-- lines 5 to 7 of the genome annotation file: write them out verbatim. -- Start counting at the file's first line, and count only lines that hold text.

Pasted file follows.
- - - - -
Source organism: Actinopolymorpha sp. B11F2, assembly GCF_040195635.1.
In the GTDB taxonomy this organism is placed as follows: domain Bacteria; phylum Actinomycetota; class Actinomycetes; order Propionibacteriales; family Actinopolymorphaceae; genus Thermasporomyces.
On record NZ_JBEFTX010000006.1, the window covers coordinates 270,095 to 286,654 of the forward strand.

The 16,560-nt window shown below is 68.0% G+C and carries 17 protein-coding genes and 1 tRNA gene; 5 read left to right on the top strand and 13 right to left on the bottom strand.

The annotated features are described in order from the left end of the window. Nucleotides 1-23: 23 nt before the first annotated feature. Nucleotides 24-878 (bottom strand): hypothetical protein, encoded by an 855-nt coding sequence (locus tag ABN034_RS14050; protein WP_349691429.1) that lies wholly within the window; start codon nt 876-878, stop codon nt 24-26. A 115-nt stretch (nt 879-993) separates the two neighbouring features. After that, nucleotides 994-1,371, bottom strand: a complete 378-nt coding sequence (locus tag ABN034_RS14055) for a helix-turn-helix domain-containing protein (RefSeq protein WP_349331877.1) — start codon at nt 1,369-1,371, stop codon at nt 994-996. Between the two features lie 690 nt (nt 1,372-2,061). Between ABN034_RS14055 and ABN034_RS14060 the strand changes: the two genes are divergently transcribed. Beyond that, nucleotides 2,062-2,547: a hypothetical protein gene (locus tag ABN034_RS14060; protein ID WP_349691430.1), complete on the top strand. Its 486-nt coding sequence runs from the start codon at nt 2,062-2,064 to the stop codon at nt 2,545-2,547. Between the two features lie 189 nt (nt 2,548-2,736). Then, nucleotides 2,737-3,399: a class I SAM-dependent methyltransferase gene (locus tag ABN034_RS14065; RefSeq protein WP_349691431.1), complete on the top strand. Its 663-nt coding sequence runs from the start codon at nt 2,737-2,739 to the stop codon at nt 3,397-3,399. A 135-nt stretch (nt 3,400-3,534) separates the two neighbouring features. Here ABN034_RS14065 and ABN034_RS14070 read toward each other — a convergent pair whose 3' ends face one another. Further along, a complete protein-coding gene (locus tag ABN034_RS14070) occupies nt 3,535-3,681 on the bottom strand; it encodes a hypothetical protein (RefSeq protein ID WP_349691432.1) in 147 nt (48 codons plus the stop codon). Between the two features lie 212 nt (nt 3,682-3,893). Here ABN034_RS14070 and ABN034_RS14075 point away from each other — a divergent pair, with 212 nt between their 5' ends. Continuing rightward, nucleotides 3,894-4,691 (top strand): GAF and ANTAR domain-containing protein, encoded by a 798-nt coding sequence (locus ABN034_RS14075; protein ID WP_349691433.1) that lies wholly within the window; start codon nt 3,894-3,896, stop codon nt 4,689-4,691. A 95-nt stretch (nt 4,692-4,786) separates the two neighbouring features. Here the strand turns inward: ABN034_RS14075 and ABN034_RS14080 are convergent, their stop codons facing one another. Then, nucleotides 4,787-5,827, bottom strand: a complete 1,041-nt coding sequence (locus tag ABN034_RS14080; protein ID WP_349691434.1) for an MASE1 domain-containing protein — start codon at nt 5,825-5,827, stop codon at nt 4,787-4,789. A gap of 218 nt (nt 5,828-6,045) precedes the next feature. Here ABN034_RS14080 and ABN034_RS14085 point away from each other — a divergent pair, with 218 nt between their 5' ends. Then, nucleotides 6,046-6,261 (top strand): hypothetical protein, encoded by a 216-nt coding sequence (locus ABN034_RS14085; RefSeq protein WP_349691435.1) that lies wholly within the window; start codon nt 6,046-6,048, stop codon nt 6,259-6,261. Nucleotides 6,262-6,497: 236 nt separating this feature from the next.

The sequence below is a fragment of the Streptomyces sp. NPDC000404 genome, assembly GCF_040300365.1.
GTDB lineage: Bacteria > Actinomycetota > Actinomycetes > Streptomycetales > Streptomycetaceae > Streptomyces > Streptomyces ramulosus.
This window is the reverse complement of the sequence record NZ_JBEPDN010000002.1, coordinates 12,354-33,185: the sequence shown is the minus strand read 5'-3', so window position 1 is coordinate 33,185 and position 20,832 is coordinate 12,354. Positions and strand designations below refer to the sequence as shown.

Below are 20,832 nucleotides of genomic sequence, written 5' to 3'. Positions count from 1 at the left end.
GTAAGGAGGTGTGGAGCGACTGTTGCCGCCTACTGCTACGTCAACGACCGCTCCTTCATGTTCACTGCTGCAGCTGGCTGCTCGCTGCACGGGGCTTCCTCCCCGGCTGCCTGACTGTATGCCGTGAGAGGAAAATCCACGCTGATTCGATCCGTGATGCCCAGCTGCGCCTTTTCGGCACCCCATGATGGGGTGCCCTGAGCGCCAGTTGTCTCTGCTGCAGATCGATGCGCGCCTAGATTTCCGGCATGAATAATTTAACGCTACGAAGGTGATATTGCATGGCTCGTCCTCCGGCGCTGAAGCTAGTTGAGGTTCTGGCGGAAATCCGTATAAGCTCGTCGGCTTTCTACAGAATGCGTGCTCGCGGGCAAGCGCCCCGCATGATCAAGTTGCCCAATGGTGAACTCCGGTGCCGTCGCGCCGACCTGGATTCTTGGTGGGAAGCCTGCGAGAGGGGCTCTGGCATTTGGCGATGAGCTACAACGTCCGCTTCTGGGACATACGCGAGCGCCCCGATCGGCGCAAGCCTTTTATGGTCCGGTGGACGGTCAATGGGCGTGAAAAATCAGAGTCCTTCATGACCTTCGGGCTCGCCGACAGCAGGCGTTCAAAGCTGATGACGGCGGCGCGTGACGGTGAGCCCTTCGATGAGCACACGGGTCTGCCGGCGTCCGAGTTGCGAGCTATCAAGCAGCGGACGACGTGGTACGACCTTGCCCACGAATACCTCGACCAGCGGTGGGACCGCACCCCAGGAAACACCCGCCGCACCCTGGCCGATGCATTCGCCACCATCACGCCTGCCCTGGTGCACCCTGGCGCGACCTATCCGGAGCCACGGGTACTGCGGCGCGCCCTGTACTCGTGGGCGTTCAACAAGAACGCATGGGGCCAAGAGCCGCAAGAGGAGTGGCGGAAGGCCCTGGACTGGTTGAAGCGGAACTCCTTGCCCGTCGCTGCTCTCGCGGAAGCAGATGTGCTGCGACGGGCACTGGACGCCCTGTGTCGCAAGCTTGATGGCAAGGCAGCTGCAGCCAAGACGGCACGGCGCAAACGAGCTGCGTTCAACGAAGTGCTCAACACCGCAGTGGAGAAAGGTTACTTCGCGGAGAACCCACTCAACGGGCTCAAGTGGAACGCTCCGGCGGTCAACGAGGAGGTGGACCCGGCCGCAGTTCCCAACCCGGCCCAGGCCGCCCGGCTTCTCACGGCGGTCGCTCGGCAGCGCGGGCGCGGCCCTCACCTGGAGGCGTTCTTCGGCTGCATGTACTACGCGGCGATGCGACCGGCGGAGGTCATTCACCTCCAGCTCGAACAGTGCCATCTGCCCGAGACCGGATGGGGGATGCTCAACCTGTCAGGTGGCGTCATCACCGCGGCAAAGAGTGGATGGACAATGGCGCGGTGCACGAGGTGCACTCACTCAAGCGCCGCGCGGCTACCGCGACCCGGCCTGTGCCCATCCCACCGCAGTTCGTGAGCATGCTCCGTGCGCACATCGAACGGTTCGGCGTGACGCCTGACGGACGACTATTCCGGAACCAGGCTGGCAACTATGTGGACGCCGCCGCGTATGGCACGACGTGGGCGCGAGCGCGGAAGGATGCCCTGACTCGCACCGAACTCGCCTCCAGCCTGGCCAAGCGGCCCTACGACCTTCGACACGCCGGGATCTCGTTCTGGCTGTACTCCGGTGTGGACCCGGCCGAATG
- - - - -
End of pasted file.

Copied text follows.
The annotated features are described in order from the left end of the window. Nucleotides 1-23: 23 nt before the first annotated feature. Nucleotides 24-878 (bottom strand): hypothetical protein, encoded by an 855-nt coding sequence (locus tag ABN034_RS14050; protein WP_349691429.1) that lies wholly within the window; start codon nt 876-878, stop codon nt 24-26. A 115-nt stretch (nt 879-993) separates the two neighbouring features. After that, nucleotides 994-1,371, bottom strand: a complete 378-nt coding sequence (locus tag ABN034_RS14055) for a helix-turn-helix domain-containing protein (RefSeq protein WP_349331877.1) — start codon at nt 1,369-1,371, stop codon at nt 994-996. Between the two features lie 690 nt (nt 1,372-2,061). Between ABN034_RS14055 and ABN034_RS14060 the strand changes: the two genes are divergently transcribed. Beyond that, nucleotides 2,062-2,547: a hypothetical protein gene (locus tag ABN034_RS14060; protein ID WP_349691430.1), complete on the top strand. Its 486-nt coding sequence runs from the start codon at nt 2,062-2,064 to the stop codon at nt 2,545-2,547. Between the two features lie 189 nt (nt 2,548-2,736). Then, nucleotides 2,737-3,399: a class I SAM-dependent methyltransferase gene (locus tag ABN034_RS14065; RefSeq protein WP_349691431.1), complete on the top strand. Its 663-nt coding sequence runs from the start codon at nt 2,737-2,739 to the stop codon at nt 3,397-3,399. A 135-nt stretch (nt 3,400-3,534) separates the two neighbouring features. Here ABN034_RS14065 and ABN034_RS14070 read toward each other — a convergent pair whose 3' ends face one another. Further along, a complete protein-coding gene (locus tag ABN034_RS14070) occupies nt 3,535-3,681 on the bottom strand; it encodes a hypothetical protein (RefSeq protein ID WP_349691432.1) in 147 nt (48 codons plus the stop codon). Between the two features lie 212 nt (nt 3,682-3,893). Here ABN034_RS14070 and ABN034_RS14075 point away from each other — a divergent pair, with 212 nt between their 5' ends. Continuing rightward, nucleotides 3,894-4,691 (top strand): GAF and ANTAR domain-containing protein, encoded by a 798-nt coding sequence (locus ABN034_RS14075; protein ID WP_349691433.1) that lies wholly within the window; start codon nt 3,894-3,896, stop codon nt 4,689-4,691. A 95-nt stretch (nt 4,692-4,786) separates the two neighbouring features. Here the strand turns inward: ABN034_RS14075 and ABN034_RS14080 are convergent, their stop codons facing one another. Then, nucleotides 4,787-5,827, bottom strand: a complete 1,041-nt coding sequence (locus tag ABN034_RS14080; protein ID WP_349691434.1) for an MASE1 domain-containing protein — start codon at nt 5,825-5,827, stop codon at nt 4,787-4,789. A gap of 218 nt (nt 5,828-6,045) precedes the next feature. Here ABN034_RS14080 and ABN034_RS14085 point away from each other — a divergent pair, with 218 nt between their 5' ends. Then, nucleotides 6,046-6,261 (top strand): hypothetical protein, encoded by a 216-nt coding sequence (locus ABN034_RS14085; RefSeq protein WP_349691435.1) that lies wholly within the window; start codon nt 6,046-6,048, stop codon nt 6,259-6,261. Nucleotides 6,262-6,497: 236 nt separating this feature from the next.

The sequence below is a fragment of the Streptomyces sp. NPDC000404 genome, assembly GCF_040300365.1.
GTDB lineage: Bacteria > Actinomycetota > Actinomycetes > Streptomycetales > Streptomycetaceae > Streptomyces > Streptomyces ramulosus.